Some Republican lawmakers are calling for the suspension of a state program that allows incarcerated inmates to earn credits towards early release from prison.  

A law passed last year allows prisoners who behave well and agree to participate in rehabilitative programs to earn credits towards early release. 

Two murders have taken place in the past few months in Connecticut, allegedly by offenders who’d earned early release credits.  

Kids in Prison: Raising the Age

Jul 2, 2012
vectorportal, creative commons

What's an adult?  And when it comes to crime, should a teenager be treated like one?

Did you know that, up until 2010, 16-year-olds charged with most crimes in Connecticut were handled in the adult judicial system?  And did you know that until yesterday, the same could be said for 17-year-olds? The changes were at the heart of what was called the "raise the age" effort -- and today we'll talk to lawmakers an legal experts about how the new law has played out.

Prison Love

Jun 20, 2012
826 PARANORMAL, Flickr Creative Commons

I never gave much thought to today's topic until 1990, when the Associated Press reported that a woman identified only as Margaret was engaged to be married to Dennis Coleman, serving a 34 year sentence for the murder of Joyce Aparo. The case -- for reasons I don't have time to explain right now -- had transfixed Connecticut and was one of the state's most high profile murders of the 20th century. 

Flickr Creative Commons, Jay Erickson

Three former prisoners at Niantic's York Correctional Institution are staging a play mixing Dante’s Inferno with real life prison stories. WNPR’s Patrick Skahill has more.

When Lynda Gardner was sent to jail for larceny in 2005, she didn't think she'd be reciting lines from Dante's Inferno.  She just thought she was in hell.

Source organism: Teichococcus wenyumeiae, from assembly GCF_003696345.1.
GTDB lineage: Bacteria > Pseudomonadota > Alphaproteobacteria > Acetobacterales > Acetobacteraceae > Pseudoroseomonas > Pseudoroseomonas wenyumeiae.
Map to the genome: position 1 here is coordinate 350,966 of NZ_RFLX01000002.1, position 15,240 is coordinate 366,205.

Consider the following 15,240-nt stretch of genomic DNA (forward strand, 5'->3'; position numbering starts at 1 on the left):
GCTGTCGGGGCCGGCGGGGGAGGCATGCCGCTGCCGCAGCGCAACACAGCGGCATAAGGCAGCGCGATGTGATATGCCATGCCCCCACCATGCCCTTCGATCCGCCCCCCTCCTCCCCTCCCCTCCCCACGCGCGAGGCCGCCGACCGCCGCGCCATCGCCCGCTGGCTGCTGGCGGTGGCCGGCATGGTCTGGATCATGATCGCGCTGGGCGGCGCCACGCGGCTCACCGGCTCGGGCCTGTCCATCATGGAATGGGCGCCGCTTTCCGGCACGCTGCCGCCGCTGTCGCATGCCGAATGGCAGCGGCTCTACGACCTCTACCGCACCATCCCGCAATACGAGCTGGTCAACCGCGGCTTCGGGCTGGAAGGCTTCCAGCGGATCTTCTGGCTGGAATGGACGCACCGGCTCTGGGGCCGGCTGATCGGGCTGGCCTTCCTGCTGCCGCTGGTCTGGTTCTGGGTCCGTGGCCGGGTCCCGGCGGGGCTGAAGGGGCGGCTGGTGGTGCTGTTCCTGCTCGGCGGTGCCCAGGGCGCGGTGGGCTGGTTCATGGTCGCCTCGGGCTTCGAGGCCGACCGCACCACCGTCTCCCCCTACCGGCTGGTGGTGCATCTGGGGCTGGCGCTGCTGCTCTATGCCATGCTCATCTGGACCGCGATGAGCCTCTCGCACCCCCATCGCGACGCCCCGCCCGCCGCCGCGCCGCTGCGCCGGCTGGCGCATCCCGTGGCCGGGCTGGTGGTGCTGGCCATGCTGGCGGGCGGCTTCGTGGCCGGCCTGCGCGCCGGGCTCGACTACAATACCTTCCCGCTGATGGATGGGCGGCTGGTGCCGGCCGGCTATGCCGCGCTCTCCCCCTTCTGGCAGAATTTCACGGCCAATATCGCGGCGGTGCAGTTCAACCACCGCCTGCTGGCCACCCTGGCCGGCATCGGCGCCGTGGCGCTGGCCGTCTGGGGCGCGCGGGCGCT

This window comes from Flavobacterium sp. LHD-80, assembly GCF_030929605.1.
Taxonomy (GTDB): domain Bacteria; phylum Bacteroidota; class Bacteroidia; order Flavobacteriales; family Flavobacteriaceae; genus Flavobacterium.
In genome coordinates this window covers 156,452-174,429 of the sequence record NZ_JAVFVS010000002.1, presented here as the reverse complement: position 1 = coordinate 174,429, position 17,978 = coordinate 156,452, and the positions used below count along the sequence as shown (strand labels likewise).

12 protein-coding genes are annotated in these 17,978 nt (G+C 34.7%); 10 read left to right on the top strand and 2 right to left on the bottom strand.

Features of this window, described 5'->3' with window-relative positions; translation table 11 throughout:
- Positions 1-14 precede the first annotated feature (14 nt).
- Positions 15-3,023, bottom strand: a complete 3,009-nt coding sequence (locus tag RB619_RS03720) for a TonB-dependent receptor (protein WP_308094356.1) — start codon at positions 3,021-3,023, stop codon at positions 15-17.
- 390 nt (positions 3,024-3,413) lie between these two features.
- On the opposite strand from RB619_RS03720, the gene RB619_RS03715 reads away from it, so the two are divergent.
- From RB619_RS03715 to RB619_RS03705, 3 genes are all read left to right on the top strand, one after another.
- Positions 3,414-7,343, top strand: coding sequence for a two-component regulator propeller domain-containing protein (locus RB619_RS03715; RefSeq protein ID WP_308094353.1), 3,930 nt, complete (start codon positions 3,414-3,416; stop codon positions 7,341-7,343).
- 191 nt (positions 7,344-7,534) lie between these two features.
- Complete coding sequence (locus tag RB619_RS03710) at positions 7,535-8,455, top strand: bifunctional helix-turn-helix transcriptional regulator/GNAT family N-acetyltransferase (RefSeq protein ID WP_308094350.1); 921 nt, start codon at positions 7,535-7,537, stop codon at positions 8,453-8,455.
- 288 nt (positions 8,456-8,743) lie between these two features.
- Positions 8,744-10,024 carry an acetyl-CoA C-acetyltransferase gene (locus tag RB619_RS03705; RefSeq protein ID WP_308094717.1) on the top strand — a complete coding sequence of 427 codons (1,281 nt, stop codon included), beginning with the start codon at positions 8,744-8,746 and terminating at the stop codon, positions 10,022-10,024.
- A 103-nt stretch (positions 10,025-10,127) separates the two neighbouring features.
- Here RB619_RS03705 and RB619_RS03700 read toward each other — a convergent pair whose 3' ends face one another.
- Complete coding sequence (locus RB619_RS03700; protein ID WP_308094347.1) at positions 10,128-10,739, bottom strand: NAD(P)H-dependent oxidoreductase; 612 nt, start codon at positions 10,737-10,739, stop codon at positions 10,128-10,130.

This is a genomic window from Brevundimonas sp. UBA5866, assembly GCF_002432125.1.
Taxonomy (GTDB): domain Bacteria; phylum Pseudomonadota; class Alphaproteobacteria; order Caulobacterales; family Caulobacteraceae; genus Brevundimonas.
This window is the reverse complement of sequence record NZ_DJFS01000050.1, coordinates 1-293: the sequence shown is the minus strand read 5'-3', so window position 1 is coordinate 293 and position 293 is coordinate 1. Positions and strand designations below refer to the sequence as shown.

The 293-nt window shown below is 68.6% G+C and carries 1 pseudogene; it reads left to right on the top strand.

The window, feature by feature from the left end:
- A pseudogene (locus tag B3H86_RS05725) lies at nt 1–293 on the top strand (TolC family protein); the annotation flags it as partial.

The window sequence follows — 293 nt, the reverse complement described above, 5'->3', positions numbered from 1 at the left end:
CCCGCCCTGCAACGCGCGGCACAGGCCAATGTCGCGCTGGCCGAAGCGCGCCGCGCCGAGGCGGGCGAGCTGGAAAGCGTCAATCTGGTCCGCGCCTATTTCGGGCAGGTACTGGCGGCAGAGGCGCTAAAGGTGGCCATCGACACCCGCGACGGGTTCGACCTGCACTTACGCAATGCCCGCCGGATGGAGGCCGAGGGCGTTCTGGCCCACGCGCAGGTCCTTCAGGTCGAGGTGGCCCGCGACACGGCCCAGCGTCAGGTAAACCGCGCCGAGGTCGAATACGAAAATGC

"I woke up in York and decided for the first six months I was going to kill myself," Gardner said. " I felt dead."

Diane Orson

Each month, about 100 people are released from prison and return to the city of New Haven. Many have a tough time finding work. Large employers often won’t hire ex-offenders. New Haven has passed a new ordinance that standardizes the procedure to get street vendor or food cart permits in the city.  

37-year old Harold Williams was discharged from prison in January after serving 2 ½ years for selling drugs.  

Diane Orson

Members of Connecticut’s House of Representatives are set to debate a bill to abolish the state’s death penalty.

Death penalty opponents, including families of murder victims, gathered at the Capitol this morning and urged lawmakers to pass the legislation.

Dawn Mancarella spoke on behalf of the more than 170 victims’ families in Connecticut who support a repeal of the state’s death penalty.

State Department of Correction

The Connecticut Supreme Court has ruled that state prison officials can restrain and force-feed inmates to protect them from life-threatening dehydration and malnutrition. Meanwhile, as WNPR's Lucy Nalpathanchil reports, the inmate who filed suit against the Department of Correction for force-feeding him is on a hunger strike once again. 

Here are links to our recent WNPR series called Leaving Prison.

Part One: Getting Ready To Leave

Part Two: Release Day

Part Three: A Train To Virginia

Jeff Cohen/WNPR

On Tuesday, the State Supreme Court will hear an appeal by an inmate who is challenging the Department of Correction for force feeding him during his hunger strike.

As WNPR's Lucy Nalpathanchil reports, William Coleman believes the force feedings violate his rights to free speech and to refuse medical treatment.

Flickr Creative Commons, Horia Varlan

If you're tired of hearing about how far our public schools lag behind other nations in math and science, get ready for something completely different.

The state House of Representatives has approved a bill that would allow some prisoners to get out of jail early. The Senate passed a version of the bill last week.